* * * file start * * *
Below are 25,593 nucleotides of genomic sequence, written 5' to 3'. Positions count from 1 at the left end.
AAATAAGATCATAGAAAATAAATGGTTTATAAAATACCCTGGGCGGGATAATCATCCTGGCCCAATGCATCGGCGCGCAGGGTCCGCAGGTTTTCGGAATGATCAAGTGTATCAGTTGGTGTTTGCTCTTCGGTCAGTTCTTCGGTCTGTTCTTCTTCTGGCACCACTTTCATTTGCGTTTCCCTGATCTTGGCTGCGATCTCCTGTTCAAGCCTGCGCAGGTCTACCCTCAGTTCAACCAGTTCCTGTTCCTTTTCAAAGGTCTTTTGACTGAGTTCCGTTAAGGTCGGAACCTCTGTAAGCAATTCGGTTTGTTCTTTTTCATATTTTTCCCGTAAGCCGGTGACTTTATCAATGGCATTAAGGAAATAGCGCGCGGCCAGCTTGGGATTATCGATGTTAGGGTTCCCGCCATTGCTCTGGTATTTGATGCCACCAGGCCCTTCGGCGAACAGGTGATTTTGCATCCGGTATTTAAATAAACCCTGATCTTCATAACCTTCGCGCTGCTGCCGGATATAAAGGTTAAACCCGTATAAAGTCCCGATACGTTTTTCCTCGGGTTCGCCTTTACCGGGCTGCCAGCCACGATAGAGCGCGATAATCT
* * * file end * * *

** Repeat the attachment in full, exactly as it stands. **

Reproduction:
Below are 25,593 nucleotides of genomic sequence, written 5' to 3'. Positions count from 1 at the left end.
AAATAAGATCATAGAAAATAAATGGTTTATAAAATACCCTGGGCGGGATAATCATCCTGGCCCAATGCATCGGCGCGCAGGGTCCGCAGGTTTTCGGAATGATCAAGTGTATCAGTTGGTGTTTGCTCTTCGGTCAGTTCTTCGGTCTGTTCTTCTTCTGGCACCACTTTCATTTGCGTTTCCCTGATCTTGGCTGCGATCTCCTGTTCAAGCCTGCGCAGGTCTACCCTCAGTTCAACCAGTTCCTGTTCCTTTTCAAAGGTCTTTTGACTGAGTTCCGTTAAGGTCGGAACCTCTGTAAGCAATTCGGTTTGTTCTTTTTCATATTTTTCCCGTAAGCCGGTGACTTTATCAATGGCATTAAGGAAATAGCGCGCGGCCAGCTTGGGATTATCGATGTTAGGGTTCCCGCCATTGCTCTGGTATTTGATGCCACCAGGCCCTTCGGCGAACAGGTGATTTTGCATCCGGTATTTAAATAAACCCTGATCTTCATAACCTTCGCGCTGCTGCCGGATATAAAGGTTAAACCCGTATAAAGTCCCGATACGTTTTTCCTCGGGTTCGCCTTTACCGGGCTGCCAGCCACGATAGAGCGCGATAATCT